Conference swag is great, but cash is better. This year, the sponsors of DataEngConf NYC '16, which ncluded over 25 data science and engineering experts from top data, finance and media companies, decided to award one luck open source software project $2,000, plus free tickets to the next DataEngConf in San Frnacisco in Spring, 2017, in lieu of conference swag.
In designing this conference experience, we’ve opted to try a few things out, from utilizing a brand new industrial space located in the Brooklyn Navy Yard, to creating spots for office hours with speakers, and deeper interaction over lecture-style talks.
Among those new initiatves, the "Cash4Code" open source software contest dovetails with conversations that have been happening in the open source world on issues such as lack of software funding, which you can explore further in Nadia Eghbal’s writing. As a way to support the OSS community, Cash4Code aims to create awareness about remarkable open source projects that lack major sponsorship and funding.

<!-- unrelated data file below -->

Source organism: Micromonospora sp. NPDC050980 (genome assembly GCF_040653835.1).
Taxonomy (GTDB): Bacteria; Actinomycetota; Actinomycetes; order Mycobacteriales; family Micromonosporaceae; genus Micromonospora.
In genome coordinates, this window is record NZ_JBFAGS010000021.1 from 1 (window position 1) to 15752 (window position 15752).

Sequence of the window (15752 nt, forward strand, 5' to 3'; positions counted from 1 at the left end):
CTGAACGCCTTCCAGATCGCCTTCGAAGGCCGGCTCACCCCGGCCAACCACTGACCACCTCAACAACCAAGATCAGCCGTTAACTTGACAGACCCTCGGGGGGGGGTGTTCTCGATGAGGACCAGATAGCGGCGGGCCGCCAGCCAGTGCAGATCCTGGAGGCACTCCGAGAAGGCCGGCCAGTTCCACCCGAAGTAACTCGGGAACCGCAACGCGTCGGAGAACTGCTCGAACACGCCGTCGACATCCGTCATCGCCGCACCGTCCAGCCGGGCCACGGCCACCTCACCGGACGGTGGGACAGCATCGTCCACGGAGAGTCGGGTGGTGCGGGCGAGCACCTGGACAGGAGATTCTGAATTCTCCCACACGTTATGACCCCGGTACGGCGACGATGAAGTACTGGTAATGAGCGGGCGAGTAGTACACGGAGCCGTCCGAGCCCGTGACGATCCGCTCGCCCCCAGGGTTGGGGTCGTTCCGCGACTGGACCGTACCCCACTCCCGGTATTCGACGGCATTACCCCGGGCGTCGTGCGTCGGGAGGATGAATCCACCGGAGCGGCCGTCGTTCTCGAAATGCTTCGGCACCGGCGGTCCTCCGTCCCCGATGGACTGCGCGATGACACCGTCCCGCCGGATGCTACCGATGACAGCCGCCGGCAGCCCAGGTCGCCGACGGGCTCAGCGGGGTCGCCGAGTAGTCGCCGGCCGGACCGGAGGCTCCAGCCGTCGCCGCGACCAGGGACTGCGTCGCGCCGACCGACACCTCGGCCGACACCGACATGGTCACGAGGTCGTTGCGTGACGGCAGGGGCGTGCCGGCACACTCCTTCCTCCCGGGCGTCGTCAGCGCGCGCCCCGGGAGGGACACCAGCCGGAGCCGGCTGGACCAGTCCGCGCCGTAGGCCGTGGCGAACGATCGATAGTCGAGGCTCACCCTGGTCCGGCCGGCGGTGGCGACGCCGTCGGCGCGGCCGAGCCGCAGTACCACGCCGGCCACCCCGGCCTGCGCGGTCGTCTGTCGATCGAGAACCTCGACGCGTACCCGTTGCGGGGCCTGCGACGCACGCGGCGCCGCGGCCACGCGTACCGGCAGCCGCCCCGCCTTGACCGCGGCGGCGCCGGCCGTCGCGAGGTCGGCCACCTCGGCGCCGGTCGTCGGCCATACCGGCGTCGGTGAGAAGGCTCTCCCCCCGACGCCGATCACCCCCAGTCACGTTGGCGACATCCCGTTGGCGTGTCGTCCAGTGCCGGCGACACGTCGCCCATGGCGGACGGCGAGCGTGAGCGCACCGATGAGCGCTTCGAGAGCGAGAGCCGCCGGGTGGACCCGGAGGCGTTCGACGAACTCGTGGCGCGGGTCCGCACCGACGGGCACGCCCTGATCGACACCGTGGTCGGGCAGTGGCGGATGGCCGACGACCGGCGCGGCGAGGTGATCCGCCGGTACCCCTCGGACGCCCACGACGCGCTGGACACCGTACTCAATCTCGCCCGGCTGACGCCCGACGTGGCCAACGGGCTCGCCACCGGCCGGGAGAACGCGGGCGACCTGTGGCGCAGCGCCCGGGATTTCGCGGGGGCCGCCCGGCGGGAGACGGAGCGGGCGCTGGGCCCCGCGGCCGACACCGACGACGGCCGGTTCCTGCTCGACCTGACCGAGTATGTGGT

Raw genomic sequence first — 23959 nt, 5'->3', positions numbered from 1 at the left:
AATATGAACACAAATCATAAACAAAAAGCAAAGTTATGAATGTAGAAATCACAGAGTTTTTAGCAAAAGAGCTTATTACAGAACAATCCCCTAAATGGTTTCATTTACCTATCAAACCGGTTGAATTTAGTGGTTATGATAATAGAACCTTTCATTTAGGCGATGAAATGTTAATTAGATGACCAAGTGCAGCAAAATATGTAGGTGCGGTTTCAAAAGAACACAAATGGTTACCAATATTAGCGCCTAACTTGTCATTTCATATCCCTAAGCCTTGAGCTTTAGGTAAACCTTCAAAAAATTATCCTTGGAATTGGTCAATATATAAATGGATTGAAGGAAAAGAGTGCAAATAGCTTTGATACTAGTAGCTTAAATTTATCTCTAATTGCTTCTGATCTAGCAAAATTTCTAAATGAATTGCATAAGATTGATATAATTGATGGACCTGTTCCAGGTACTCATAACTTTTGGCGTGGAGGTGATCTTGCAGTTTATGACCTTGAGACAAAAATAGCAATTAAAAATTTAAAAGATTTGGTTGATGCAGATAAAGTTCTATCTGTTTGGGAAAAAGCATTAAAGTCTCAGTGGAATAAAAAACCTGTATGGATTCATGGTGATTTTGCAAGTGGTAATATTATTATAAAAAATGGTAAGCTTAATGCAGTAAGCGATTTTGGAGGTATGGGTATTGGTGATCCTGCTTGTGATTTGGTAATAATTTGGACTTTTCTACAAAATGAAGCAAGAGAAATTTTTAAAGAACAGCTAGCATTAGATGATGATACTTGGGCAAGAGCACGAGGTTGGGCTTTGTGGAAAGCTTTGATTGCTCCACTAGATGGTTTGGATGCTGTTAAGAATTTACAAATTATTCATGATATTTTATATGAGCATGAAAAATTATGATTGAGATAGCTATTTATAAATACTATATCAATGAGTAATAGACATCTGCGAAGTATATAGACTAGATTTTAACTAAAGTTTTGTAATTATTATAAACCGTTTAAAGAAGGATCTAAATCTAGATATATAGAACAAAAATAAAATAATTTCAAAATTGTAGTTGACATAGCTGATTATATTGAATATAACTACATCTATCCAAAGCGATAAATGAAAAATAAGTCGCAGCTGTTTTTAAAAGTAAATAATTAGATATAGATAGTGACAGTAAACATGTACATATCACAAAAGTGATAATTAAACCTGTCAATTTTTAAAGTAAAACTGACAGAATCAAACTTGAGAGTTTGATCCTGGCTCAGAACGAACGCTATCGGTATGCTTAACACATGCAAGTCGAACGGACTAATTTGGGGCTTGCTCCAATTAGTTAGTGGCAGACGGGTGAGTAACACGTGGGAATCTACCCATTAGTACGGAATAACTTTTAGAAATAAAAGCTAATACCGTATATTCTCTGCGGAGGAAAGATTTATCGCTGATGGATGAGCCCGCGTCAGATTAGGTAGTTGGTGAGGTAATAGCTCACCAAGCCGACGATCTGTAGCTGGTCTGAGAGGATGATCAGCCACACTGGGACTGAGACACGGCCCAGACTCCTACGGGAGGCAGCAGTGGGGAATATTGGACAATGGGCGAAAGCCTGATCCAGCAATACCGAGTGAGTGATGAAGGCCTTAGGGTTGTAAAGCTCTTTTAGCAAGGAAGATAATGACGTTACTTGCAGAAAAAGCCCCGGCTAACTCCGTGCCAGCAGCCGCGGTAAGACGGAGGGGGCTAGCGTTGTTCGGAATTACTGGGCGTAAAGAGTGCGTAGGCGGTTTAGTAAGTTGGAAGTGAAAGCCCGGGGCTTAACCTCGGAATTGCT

Rather than having sponsors spend money on “swag”, we’ve asked them to pledge the money to underrecognized open source projects instead. As someone who has attended a ton of conferences, I’ve grown to avoid picking up swag bags. Sure, I may take something home of interest to my kids, a squishy this or that, but then it invariably ends up in the trash. The fancy speaker gifts are even worse - I have a Bluetooth speaker that still sits in its box 4 years later. If I had wanted a Bluetooth speaker I would have bought the model I wanted, but now I’ve got a collection of plastic, metal, and chemicals which might literally go from cradle direct to grave.
The way Cash4Code works is sponsors pledge funds (rather than swag) towards the open source project that receives the most submissions by event attendees. While submissions are open to any open source software, voters are encouraged to submit projects that are impactful to either data science or engineering but are also in need of funding. For example, while Spark has made a major impact on data engineering, a project like Pandas, developed by Wes McKinney, would be better suggested as it has not attained nearly as much funding as the Spark project which is backed by Databricks.
Voting is now closed. To discover the lucky open source winner and finalists, visit our Cash4Code contest page.